Tom, Ray has passed along some highlights -- I'd just add some thoughts of my own: (1) Lee made have had reference to plaintext transmissions. Based on grade and status as brigade cdr, Imboden may not have been issued official CSA cipher, nor had provision been made for an acceptable substitute. (2) While Ray has covered the mil wire-tapping aspect, there was an additional concern that plagued the security-minded: newsmen loitering around the tel office, hoping to pick up a "scoop" by "ear," i.e., evesdropping on the tel op or his instrument's click. (One of Major Norris's final actions was a change of key and operational procedures to counter just such a situation in a Georgia tel office.)|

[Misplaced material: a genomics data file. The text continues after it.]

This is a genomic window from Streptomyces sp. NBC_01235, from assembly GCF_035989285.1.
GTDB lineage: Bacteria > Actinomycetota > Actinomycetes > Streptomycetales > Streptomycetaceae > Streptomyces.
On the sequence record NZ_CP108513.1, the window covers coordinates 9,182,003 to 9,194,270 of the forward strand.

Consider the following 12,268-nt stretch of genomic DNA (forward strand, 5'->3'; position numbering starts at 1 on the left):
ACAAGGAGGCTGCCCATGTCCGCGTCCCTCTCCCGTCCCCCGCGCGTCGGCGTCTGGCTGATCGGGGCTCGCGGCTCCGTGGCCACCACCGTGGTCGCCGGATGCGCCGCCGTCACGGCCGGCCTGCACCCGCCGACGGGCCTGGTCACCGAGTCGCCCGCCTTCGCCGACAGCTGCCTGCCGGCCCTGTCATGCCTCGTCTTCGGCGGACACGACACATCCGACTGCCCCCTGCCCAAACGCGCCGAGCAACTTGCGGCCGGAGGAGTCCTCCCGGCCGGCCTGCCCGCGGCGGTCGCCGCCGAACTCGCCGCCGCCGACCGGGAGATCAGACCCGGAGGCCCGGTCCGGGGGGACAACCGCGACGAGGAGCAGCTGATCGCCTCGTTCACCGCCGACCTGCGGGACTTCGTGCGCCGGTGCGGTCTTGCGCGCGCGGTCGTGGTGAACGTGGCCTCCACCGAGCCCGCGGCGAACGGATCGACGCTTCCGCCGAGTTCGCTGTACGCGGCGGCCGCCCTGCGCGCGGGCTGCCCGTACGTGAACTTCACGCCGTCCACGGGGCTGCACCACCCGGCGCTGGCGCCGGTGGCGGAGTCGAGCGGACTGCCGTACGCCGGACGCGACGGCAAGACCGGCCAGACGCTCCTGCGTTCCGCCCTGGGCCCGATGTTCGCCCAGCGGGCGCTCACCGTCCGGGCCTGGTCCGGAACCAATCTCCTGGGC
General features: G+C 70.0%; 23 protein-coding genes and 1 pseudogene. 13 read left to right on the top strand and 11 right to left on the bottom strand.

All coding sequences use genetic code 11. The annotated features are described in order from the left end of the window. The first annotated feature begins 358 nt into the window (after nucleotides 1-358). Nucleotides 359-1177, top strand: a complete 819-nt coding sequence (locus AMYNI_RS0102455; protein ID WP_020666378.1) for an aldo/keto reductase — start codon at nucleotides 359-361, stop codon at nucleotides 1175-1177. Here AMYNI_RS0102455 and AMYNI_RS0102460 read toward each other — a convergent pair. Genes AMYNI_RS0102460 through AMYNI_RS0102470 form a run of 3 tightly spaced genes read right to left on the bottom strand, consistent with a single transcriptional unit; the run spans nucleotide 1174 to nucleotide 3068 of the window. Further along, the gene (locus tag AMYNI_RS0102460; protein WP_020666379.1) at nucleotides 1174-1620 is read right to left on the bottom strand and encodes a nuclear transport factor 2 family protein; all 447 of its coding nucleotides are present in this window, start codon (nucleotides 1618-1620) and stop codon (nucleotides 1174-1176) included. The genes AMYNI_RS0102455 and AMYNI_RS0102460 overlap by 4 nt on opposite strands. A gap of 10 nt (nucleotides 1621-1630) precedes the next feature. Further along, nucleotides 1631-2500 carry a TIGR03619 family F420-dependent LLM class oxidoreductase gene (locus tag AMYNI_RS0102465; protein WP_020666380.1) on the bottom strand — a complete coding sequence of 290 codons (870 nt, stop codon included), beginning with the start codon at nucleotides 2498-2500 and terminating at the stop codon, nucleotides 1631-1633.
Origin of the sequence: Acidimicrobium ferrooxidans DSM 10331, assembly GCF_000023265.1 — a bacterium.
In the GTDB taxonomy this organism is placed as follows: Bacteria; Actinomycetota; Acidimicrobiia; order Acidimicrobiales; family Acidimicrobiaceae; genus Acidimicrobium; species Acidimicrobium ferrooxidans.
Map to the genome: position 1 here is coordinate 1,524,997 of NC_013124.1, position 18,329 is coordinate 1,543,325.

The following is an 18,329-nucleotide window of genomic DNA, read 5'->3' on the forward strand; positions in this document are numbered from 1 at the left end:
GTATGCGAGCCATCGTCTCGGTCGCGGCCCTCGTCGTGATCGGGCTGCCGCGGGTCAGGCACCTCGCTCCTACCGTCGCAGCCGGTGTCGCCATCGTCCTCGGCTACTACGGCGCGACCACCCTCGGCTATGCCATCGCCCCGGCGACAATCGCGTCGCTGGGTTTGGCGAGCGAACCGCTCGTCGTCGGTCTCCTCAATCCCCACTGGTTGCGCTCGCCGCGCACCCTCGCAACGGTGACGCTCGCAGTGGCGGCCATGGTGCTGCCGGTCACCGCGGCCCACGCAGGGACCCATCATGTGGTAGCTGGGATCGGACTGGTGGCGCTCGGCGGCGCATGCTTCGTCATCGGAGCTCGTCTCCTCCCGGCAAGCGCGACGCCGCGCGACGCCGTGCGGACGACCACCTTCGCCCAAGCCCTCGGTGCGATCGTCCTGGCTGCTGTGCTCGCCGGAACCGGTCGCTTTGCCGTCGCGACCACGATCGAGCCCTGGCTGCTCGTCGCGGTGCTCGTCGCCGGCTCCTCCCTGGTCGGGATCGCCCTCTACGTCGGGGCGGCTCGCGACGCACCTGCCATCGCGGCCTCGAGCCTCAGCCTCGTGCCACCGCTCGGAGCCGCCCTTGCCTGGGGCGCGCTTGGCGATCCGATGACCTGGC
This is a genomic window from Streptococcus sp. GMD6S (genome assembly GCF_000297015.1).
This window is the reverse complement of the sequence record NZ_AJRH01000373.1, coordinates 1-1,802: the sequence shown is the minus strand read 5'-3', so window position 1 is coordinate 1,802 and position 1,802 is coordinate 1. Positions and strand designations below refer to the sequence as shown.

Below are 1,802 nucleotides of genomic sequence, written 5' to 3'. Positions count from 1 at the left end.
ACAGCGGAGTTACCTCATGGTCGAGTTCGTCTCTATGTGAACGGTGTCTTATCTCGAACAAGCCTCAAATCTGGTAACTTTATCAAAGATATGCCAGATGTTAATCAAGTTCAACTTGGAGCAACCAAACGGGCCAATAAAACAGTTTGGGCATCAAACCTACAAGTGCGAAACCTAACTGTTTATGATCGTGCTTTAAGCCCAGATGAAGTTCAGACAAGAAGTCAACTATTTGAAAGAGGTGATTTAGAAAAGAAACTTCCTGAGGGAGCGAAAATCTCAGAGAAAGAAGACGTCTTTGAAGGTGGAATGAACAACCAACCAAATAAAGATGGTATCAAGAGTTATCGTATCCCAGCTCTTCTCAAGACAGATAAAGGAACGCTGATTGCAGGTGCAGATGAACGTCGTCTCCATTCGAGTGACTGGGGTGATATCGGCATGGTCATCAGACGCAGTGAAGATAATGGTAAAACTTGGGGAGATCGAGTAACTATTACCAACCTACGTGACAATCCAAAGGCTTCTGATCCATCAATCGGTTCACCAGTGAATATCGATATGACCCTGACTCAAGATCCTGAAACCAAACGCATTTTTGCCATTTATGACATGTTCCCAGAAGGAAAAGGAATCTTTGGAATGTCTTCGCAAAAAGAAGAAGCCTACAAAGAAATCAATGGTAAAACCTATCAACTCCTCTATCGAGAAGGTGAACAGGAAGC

While (as Plum notes) many of the commercial tel ops in the pre-war South were Northerners (or Canadians), they seem generally to have adhered to their required oath of confidentiality and conducted themselves in an apolitical manner. As I'm entering the discussion late, I'd stress the caution against plain language revelation as Lee's May 1863 concern, and that concern based upon direct or indirect knowledge acquired by "the media" and revealed in the press.